A Ballad of Love and Death: Pre-Raphaelite Photography in Great Britain, 1848-1875
Musée d'Orsay, Paris
The Pre-Raphaelites are so parochially English - and often so second-rate - that their photography makes an unexpected focus for an exhibition at Washington's National Gallery of Art and the Musée d'Orsay, Paris (until 29 May).
The qualities that spoil many of the paintings - the melodrama, the cheap pathos, the inability to deal with sexuality or the harsher realities of "modern life" - are certainly in evidence. Pioneers of what was then an expensive hobby persuaded their daughters to strike poses in their country houses, or got their family and friends to dress up as characters from Tennyson, the Middle Ages or the Bible. But although one sometimes feels as if one has stumbled into a pantomime, many images are surprisingly moving.
Henry Peach Robinson (1830-1901) created elaborately staged scenes, usually of young women dying. Fading Away shows a family round a death bed, the father gazing out of the window, the mother in a bonnet at her daughter's feet, the sister pensive behind the pillow. Far more poignant is She Never Told Her Love, a solitary girl stretched out in an S-shape on a bed, her shift and pillow picked out against a black background.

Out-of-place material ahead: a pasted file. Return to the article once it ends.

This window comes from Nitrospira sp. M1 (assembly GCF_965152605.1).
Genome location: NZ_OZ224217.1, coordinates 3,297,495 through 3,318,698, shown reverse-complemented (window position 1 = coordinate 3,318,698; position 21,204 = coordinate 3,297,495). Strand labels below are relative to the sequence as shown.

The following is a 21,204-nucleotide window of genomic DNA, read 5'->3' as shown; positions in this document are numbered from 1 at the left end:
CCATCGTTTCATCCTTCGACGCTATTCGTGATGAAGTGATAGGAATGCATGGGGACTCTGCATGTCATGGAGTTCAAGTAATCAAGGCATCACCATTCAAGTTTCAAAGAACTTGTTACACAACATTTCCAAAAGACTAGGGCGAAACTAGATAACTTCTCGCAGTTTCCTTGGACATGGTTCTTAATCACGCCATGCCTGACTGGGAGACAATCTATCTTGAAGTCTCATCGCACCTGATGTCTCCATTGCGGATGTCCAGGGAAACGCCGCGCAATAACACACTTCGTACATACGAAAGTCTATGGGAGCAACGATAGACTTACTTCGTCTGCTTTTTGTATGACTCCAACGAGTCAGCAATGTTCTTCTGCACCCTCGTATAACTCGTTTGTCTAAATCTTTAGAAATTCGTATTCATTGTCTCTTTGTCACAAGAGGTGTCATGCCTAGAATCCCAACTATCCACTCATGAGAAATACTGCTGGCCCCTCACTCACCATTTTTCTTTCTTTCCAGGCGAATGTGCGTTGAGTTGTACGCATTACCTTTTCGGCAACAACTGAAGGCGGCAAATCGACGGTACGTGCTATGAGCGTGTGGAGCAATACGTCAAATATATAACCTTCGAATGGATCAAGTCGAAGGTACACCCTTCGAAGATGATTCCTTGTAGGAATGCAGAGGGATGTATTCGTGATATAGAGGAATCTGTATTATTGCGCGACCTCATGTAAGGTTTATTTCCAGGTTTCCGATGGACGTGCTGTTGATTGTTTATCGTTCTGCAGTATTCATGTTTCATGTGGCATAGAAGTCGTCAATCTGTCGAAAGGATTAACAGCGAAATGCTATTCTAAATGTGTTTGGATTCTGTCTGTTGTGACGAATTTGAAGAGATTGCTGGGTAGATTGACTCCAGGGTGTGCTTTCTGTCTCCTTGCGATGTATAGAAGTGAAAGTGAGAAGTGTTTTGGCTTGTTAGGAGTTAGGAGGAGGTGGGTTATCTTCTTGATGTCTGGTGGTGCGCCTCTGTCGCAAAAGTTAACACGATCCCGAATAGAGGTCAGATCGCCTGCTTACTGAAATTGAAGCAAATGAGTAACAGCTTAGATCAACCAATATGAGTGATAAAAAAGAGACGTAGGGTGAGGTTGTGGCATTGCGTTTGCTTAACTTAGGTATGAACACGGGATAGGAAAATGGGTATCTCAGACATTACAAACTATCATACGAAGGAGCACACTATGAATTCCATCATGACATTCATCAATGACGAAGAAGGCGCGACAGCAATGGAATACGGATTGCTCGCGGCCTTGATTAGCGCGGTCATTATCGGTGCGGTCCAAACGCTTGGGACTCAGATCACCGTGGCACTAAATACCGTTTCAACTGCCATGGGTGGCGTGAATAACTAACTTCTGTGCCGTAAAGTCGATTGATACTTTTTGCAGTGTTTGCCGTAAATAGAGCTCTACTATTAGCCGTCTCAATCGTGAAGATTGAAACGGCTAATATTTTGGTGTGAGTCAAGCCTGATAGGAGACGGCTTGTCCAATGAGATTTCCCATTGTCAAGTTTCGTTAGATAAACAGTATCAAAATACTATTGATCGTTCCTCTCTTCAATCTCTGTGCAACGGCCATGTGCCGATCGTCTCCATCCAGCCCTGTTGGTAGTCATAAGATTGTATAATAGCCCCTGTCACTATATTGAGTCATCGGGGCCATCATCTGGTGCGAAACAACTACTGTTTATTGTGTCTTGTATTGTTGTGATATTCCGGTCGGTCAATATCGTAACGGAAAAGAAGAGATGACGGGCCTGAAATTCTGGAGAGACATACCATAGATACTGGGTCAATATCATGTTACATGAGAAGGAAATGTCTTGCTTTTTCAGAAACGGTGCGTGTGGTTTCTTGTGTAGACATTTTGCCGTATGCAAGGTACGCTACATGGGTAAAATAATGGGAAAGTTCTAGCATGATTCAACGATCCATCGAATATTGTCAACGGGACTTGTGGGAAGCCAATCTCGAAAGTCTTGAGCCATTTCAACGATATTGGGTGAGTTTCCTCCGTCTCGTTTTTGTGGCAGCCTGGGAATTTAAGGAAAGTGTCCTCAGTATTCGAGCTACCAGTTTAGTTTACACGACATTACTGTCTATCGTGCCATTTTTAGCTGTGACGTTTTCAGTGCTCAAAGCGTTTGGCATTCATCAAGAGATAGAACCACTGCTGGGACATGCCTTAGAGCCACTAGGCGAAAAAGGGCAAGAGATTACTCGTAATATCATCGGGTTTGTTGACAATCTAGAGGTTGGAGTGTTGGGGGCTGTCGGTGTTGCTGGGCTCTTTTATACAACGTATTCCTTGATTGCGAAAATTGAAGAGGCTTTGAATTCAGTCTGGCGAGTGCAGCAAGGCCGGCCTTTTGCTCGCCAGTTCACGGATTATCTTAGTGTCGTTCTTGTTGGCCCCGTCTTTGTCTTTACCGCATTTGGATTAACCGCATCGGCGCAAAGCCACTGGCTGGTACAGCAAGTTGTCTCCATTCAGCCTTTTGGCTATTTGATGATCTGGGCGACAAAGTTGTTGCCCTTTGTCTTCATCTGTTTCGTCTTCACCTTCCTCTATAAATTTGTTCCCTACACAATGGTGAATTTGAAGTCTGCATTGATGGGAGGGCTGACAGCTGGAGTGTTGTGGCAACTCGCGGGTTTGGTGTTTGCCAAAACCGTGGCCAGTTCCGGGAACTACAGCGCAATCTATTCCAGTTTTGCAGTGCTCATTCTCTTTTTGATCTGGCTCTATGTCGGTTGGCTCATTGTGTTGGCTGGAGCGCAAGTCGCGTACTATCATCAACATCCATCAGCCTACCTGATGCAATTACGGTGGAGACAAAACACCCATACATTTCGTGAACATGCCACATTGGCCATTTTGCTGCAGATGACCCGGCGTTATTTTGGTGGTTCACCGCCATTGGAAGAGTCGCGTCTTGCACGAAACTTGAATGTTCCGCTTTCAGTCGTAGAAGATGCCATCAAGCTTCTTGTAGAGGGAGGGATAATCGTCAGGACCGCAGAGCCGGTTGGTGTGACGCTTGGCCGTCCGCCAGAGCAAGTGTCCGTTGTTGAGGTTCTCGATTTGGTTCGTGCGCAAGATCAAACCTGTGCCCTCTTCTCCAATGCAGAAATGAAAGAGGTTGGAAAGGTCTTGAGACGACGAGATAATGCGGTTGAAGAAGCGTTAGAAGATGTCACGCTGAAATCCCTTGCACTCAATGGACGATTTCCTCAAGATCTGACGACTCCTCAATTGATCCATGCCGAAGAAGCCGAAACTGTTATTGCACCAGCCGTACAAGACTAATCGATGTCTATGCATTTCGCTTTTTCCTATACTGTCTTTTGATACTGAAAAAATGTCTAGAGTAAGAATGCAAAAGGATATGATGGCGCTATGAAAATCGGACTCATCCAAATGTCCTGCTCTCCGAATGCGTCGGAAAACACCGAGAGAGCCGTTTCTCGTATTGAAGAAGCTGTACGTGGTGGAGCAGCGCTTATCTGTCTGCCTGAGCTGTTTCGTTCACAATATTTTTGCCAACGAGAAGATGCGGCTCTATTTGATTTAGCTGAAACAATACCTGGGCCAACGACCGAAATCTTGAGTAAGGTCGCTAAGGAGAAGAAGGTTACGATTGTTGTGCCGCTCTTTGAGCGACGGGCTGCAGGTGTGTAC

Julia Margaret Cameron (1815-79) used her husband and three sisters from a family they knew in a portrayal of King Lear dividing his kingdom between his daughters. One of the greatest Victorian photographers, she had quite a line in portraying the leading artists of her day - Tennyson, the painters Holman Hunt and George Frederic Watts - with Lear-like grandeur. More startling is her image of the teenage Alice Liddell in a cocktail dress held up by brooches at the shoulders, a flower in her cleavage and a butterfly in her hair. Sir John Tenniel's illustrations immortalising her as a girl in Lewis Carroll's Alice books are so familiar that it is momentarily disconcerting to realise that she did actually grow up.
The Pre-Raphaelite painters and photographers were greatly influenced by the critic John Ruskin's ideal of scrutinising the tiniest details of nature. This exhibition includes a wide range of wonderful landscape photography: a windmill pond, a cart collapsed into a stream, a still river at sunset, snowy trees in the Earl of Caithness' park, the view between the ruined columns of Rievaulx Abbey in Yorkshire.
Perhaps most remarkable of all is the photoshoot by John Parsons (1825-1909) of Jane Morris in a blue silk dress, looking soulful, flouncing around the painter Rossetti's house, wandering in and out of a marquee. Rossetti was obsessed with her and drew inspiration from the photographs in his many pictures of her. None of those on display come close to capturing the strange ethereal beauty revealed by Parsons.